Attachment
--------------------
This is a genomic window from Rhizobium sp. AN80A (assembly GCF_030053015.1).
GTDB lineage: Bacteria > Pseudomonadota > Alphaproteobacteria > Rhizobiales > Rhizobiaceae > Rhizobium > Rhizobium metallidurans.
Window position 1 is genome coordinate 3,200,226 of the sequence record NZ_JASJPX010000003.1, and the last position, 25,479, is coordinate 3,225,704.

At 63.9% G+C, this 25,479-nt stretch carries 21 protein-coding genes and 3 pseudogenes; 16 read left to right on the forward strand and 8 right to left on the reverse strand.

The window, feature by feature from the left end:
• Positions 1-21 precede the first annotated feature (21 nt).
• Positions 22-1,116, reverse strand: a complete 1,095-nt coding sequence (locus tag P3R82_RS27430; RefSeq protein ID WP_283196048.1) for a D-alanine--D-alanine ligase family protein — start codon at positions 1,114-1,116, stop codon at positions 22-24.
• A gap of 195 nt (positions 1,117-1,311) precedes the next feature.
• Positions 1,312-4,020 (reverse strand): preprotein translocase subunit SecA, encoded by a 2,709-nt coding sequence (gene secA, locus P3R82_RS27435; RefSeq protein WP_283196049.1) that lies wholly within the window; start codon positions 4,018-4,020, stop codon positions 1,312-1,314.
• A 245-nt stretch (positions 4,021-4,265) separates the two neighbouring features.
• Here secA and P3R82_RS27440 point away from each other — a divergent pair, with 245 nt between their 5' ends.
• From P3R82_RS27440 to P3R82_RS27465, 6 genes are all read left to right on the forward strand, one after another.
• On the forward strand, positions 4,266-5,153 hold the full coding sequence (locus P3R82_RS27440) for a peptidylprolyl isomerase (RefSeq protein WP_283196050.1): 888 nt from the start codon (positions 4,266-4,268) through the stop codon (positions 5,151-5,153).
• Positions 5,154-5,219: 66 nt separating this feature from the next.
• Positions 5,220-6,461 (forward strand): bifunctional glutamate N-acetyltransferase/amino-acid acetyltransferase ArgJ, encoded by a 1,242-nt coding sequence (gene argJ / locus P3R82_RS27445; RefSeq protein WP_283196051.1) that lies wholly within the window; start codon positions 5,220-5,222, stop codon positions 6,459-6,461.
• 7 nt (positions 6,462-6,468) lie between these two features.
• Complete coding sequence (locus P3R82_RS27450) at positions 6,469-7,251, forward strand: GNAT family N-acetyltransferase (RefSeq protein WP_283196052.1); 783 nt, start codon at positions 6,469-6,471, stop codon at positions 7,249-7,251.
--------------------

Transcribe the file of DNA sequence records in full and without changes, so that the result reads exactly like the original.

This is a genomic window from Rhizobium sp. AN80A (assembly GCF_030053015.1).
GTDB lineage: Bacteria > Pseudomonadota > Alphaproteobacteria > Rhizobiales > Rhizobiaceae > Rhizobium > Rhizobium metallidurans.
Window position 1 is genome coordinate 3,200,226 of the sequence record NZ_JASJPX010000003.1, and the last position, 25,479, is coordinate 3,225,704.

At 63.9% G+C, this 25,479-nt stretch carries 21 protein-coding genes and 3 pseudogenes; 16 read left to right on the forward strand and 8 right to left on the reverse strand.

The window, feature by feature from the left end:
• Positions 1-21 precede the first annotated feature (21 nt).
• Positions 22-1,116, reverse strand: a complete 1,095-nt coding sequence (locus tag P3R82_RS27430; RefSeq protein ID WP_283196048.1) for a D-alanine--D-alanine ligase family protein — start codon at positions 1,114-1,116, stop codon at positions 22-24.
• A gap of 195 nt (positions 1,117-1,311) precedes the next feature.
• Positions 1,312-4,020 (reverse strand): preprotein translocase subunit SecA, encoded by a 2,709-nt coding sequence (gene secA, locus P3R82_RS27435; RefSeq protein WP_283196049.1) that lies wholly within the window; start codon positions 4,018-4,020, stop codon positions 1,312-1,314.
• A 245-nt stretch (positions 4,021-4,265) separates the two neighbouring features.
• Here secA and P3R82_RS27440 point away from each other — a divergent pair, with 245 nt between their 5' ends.
• From P3R82_RS27440 to P3R82_RS27465, 6 genes are all read left to right on the forward strand, one after another.
• On the forward strand, positions 4,266-5,153 hold the full coding sequence (locus P3R82_RS27440) for a peptidylprolyl isomerase (RefSeq protein WP_283196050.1): 888 nt from the start codon (positions 4,266-4,268) through the stop codon (positions 5,151-5,153).
• Positions 5,154-5,219: 66 nt separating this feature from the next.
• Positions 5,220-6,461 (forward strand): bifunctional glutamate N-acetyltransferase/amino-acid acetyltransferase ArgJ, encoded by a 1,242-nt coding sequence (gene argJ / locus P3R82_RS27445; RefSeq protein WP_283196051.1) that lies wholly within the window; start codon positions 5,220-5,222, stop codon positions 6,459-6,461.
• 7 nt (positions 6,462-6,468) lie between these two features.
• Complete coding sequence (locus P3R82_RS27450) at positions 6,469-7,251, forward strand: GNAT family N-acetyltransferase (RefSeq protein WP_283196052.1); 783 nt, start codon at positions 6,469-6,471, stop codon at positions 7,249-7,251.